The Closing of the Net  "original and valuable"  Times Higher Education

Content filtering

This is a new section for 2014 to discuss the introduction into Britain of a parental control system. The stated political objective of the parental control system is to prevent children from being able to access 'adult' content. However, there are many problems with the implementation, which appears to be ill-thought through and potentially unlawful.

The general assumption would be that 'adult' content relates to that which previously has been known as 'X' rated and pornographic. However, the system is being introduced without any clear criteria and the implementation is known to be blocking many ordinary  websites which contain content that does not fall into either of those categories.

The British parental control system has been introduced as a mandatory national measure, and is being made a  compulsory defaul for all adults subscribing to an Internet service. It therefore serves to block content to a large group of the population who arguably do not need to be protected.

If you like the articles in this section and you are interested in policy-making and the Internet, you may like my books A Copyright Masquerade: How Corporate Lobbying Threatens Online Freedoms and The Copyright Enforcement Enigma - Internet Politics and the ‘Teecoms Package’

On the same day as the Queen’s Speech on 27 May, a  private members’ Bill was introduced to Parliament  that provides for wide-scale content filtering by network providers and device manufacturers.  Whilst the headline objective is to remove ‘adult’ content from the Internet, the Bill opens the door to  a much broader interpretation and in that regard, poses serious risks to freedom of expression.  If adopted, the proposed regime would  be implemented and overseen by private companies, outsourcing the government’s duties to corporate actors. It may never get on the Statute, but it does signal attempts by lobbying communities to pressure the government.

Read more: Online Safety Bill 2015– a back-door to Internet filtering?

 Usually I would expect to feel pleased when a prediction I made comes true. But this time, I feel rather sad and it’s why I’ve struggled to write anything as a new year posting.  I’ve been  following the content filtering  agenda since 2008 and saw it coming. One of the reasons why I write Iptegrity is to inform the debate because  filtering is the one thing that I believe above all is a threat to free speech and a most dangerous step to take.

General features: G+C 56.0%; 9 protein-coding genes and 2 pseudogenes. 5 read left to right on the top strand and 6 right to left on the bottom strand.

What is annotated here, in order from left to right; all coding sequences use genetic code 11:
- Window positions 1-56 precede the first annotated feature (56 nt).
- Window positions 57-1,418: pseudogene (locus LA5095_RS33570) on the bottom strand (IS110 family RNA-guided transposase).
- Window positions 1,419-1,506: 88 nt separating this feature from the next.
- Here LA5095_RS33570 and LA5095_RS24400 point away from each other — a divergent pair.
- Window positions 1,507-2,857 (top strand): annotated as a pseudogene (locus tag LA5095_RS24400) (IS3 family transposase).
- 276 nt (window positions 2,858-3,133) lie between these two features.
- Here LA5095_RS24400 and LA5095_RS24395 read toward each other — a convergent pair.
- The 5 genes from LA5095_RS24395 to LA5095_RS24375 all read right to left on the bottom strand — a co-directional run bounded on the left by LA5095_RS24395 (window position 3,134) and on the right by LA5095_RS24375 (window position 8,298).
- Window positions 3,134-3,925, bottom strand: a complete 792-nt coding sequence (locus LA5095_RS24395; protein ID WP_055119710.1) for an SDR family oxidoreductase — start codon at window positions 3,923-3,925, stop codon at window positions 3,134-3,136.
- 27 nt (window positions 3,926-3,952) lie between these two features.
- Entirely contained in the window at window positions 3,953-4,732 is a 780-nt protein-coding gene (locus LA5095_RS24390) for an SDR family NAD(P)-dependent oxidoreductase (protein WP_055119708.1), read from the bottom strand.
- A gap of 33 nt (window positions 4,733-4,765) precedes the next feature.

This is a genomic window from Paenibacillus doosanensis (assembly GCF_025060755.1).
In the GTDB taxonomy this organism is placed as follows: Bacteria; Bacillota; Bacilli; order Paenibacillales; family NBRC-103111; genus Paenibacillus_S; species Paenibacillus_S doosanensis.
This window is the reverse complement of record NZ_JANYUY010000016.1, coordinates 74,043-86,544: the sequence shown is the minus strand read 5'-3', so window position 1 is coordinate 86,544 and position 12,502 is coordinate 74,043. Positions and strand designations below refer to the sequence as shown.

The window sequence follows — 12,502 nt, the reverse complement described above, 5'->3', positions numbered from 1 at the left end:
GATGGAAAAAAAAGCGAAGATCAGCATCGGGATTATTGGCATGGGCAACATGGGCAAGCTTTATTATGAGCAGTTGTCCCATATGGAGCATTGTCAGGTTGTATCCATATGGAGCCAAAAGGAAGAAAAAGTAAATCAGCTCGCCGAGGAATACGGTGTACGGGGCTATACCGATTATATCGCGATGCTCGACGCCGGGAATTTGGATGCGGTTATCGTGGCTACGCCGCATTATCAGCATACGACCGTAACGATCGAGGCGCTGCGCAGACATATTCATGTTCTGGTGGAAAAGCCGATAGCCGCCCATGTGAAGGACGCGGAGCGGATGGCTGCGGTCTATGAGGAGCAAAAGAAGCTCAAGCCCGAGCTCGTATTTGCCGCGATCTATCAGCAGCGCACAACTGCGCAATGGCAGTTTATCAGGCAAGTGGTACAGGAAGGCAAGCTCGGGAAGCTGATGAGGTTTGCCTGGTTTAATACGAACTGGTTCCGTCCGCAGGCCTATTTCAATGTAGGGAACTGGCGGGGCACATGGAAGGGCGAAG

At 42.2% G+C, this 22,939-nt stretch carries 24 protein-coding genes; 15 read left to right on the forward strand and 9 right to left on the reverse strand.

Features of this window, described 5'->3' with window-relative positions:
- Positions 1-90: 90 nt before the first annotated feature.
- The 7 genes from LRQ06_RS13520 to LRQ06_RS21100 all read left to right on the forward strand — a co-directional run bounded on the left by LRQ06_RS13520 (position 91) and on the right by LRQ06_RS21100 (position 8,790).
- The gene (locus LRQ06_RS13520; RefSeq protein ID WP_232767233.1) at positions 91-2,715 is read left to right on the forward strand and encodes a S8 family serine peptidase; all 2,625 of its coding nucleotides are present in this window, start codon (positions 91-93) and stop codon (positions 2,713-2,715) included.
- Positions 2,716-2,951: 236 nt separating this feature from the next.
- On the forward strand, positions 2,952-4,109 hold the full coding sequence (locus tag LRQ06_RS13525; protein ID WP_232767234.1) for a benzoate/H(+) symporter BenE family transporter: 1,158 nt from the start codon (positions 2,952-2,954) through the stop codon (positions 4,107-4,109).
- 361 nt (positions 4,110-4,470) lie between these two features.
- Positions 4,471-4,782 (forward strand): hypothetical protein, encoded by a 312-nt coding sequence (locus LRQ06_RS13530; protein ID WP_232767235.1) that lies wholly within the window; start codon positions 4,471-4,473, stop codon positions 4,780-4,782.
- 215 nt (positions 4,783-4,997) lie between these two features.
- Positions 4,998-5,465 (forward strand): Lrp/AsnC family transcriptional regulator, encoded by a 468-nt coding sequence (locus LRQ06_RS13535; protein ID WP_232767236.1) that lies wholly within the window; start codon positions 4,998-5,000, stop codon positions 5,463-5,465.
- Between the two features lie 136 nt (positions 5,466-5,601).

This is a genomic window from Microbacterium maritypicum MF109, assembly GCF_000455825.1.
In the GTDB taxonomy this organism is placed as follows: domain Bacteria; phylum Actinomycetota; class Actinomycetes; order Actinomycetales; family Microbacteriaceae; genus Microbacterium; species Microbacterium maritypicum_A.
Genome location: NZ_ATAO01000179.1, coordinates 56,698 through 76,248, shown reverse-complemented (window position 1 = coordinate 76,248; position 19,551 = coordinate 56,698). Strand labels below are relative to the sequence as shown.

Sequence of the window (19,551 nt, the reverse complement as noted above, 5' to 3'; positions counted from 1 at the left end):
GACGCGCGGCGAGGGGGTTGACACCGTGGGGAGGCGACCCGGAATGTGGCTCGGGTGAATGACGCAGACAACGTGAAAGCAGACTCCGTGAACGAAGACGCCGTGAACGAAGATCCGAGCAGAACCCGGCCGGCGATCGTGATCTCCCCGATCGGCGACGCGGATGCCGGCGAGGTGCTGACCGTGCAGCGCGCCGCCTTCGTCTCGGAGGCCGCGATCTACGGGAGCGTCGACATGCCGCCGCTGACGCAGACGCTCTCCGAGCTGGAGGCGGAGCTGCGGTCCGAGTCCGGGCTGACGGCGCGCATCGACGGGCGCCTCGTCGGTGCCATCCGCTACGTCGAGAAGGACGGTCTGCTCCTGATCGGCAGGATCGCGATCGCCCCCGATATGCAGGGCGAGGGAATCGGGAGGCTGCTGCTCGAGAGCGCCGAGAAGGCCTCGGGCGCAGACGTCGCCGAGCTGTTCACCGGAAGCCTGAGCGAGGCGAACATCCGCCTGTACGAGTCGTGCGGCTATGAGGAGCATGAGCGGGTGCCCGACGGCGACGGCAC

Read more: Welcome 2014 – happy filtering!

 

 

 

 

 

 

The Copyright Enforcement Enigma tells the story of the 2009 Telecoms Package and how the copyright industries tried to hijack it.

'accurate and absorbing account of the story of the Telecoms Package' -Journal of International Commercial Law and Technology

'...a must read for those interested in knowing in depth about copyright enforcement and Internet.' -Journal of Intellectual Property Rights.  

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Copyright Enforcement Enigma launch, March 2012

European Parliament launch for Copyright Enforcement Enigma

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Iptegrity.com is the website of Dr Monica Horten, European expert on Internet policy and Visiting Fellow at the London School of Economics & Political Science. She is an independent expert on the Council of Europe Committee on Cross-border flow of Internet traffic and Internet freedom (MSI-INT). She was shortlisted for The Guardian Open Internet Poll 2012. Iptegrity  offers expert insights into Internet policy. Iptegrity has a core readership in the Brussels policy community, and has been cited in the media. Please acknowledge Iptegrity when you cite or link.  For more, see IP politics with integrity

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